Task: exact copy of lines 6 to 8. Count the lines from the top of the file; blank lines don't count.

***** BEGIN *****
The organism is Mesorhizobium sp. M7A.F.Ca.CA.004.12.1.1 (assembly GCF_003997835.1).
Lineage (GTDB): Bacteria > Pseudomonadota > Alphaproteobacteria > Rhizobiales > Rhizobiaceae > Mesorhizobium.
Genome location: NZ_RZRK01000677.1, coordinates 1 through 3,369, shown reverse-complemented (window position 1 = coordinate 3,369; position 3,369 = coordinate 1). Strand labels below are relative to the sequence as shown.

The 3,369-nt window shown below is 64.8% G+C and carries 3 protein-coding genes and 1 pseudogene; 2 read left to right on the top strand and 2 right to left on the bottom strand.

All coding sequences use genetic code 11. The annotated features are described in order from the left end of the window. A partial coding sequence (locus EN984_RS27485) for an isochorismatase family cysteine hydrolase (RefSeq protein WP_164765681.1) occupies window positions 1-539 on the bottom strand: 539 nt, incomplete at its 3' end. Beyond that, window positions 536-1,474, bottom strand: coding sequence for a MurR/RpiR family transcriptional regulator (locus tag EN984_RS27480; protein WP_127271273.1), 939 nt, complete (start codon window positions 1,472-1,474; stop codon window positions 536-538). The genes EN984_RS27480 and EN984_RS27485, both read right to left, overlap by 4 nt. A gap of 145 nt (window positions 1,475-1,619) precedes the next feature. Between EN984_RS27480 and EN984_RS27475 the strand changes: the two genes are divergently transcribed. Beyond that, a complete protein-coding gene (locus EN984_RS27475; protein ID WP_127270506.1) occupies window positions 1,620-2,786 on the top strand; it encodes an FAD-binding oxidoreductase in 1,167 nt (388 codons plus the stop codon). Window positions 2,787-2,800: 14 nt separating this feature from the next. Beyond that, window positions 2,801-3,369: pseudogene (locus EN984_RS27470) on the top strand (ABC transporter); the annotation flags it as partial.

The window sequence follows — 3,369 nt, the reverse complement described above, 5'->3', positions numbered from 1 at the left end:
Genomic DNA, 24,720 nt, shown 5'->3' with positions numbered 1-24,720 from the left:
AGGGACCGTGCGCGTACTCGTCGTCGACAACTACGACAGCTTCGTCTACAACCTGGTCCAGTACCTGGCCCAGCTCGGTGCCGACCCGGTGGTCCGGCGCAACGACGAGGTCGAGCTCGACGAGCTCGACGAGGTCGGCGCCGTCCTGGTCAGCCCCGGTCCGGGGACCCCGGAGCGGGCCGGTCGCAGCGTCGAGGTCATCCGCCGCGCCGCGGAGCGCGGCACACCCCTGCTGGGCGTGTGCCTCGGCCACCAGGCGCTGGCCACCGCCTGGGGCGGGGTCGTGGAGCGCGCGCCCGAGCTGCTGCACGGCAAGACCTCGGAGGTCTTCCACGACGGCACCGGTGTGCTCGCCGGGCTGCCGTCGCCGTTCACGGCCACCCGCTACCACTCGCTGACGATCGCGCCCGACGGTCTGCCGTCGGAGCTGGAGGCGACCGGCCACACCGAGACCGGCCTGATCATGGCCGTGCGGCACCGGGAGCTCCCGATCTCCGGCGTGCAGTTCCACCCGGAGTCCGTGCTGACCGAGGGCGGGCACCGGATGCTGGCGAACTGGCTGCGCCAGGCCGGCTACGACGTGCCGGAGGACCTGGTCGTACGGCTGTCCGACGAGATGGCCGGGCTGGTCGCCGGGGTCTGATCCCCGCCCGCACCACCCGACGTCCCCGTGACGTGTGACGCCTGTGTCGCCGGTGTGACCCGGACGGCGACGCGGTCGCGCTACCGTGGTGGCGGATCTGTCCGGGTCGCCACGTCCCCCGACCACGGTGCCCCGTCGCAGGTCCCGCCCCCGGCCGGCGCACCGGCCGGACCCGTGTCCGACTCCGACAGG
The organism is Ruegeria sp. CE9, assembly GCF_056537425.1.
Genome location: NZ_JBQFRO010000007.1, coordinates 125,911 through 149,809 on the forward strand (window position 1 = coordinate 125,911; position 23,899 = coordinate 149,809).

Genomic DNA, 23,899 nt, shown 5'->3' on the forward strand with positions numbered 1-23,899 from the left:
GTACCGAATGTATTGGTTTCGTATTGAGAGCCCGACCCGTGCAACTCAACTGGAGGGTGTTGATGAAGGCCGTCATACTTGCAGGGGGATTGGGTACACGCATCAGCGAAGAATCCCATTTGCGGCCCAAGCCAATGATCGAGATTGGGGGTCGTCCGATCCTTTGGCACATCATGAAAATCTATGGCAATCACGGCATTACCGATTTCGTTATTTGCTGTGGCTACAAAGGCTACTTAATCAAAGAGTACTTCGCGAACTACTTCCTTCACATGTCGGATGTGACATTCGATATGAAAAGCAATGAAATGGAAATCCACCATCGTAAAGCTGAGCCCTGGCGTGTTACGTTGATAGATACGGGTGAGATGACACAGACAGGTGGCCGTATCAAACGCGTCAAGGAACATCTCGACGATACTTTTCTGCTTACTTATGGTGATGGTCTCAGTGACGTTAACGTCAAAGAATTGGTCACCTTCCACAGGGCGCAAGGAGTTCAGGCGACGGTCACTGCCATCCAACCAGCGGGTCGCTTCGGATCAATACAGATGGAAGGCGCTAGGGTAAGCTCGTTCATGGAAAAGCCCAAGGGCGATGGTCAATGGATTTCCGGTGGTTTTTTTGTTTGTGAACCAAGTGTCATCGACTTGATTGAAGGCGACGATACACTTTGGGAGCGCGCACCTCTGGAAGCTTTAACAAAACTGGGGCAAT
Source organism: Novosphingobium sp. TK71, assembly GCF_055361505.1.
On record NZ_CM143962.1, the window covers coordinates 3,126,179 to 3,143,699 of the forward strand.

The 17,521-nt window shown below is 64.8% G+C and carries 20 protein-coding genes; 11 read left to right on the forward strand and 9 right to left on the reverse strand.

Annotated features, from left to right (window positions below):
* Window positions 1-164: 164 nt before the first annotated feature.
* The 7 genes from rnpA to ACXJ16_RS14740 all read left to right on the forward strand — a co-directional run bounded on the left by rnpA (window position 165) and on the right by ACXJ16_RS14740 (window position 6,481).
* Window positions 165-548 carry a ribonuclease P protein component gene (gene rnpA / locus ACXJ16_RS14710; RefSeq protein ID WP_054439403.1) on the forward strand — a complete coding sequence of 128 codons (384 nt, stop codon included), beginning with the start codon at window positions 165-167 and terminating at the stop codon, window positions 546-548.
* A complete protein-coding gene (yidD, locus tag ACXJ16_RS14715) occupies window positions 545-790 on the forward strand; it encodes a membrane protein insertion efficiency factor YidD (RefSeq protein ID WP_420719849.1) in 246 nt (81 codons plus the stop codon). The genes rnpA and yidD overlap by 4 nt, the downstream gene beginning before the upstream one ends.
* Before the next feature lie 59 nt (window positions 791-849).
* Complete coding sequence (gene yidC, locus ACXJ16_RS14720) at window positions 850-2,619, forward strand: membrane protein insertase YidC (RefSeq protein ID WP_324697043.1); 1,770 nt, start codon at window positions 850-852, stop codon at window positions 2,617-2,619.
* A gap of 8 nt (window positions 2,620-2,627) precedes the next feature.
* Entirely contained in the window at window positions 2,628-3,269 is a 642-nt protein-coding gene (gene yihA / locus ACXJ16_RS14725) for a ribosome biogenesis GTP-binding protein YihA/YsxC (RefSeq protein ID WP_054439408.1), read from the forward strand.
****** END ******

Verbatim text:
The window sequence follows — 3,369 nt, the reverse complement described above, 5'->3', positions numbered from 1 at the left end:
Genomic DNA, 24,720 nt, shown 5'->3' with positions numbered 1-24,720 from the left:
AGGGACCGTGCGCGTACTCGTCGTCGACAACTACGACAGCTTCGTCTACAACCTGGTCCAGTACCTGGCCCAGCTCGGTGCCGACCCGGTGGTCCGGCGCAACGACGAGGTCGAGCTCGACGAGCTCGACGAGGTCGGCGCCGTCCTGGTCAGCCCCGGTCCGGGGACCCCGGAGCGGGCCGGTCGCAGCGTCGAGGTCATCCGCCGCGCCGCGGAGCGCGGCACACCCCTGCTGGGCGTGTGCCTCGGCCACCAGGCGCTGGCCACCGCCTGGGGCGGGGTCGTGGAGCGCGCGCCCGAGCTGCTGCACGGCAAGACCTCGGAGGTCTTCCACGACGGCACCGGTGTGCTCGCCGGGCTGCCGTCGCCGTTCACGGCCACCCGCTACCACTCGCTGACGATCGCGCCCGACGGTCTGCCGTCGGAGCTGGAGGCGACCGGCCACACCGAGACCGGCCTGATCATGGCCGTGCGGCACCGGGAGCTCCCGATCTCCGGCGTGCAGTTCCACCCGGAGTCCGTGCTGACCGAGGGCGGGCACCGGATGCTGGCGAACTGGCTGCGCCAGGCCGGCTACGACGTGCCGGAGGACCTGGTCGTACGGCTGTCCGACGAGATGGCCGGGCTGGTCGCCGGGGTCTGATCCCCGCCCGCACCACCCGACGTCCCCGTGACGTGTGACGCCTGTGTCGCCGGTGTGACCCGGACGGCGACGCGGTCGCGCTACCGTGGTGGCGGATCTGTCCGGGTCGCCACGTCCCCCGACCACGGTGCCCCGTCGCAGGTCCCGCCCCCGGCCGGCGCACCGGCCGGACCCGTGTCCGACTCCGACAGG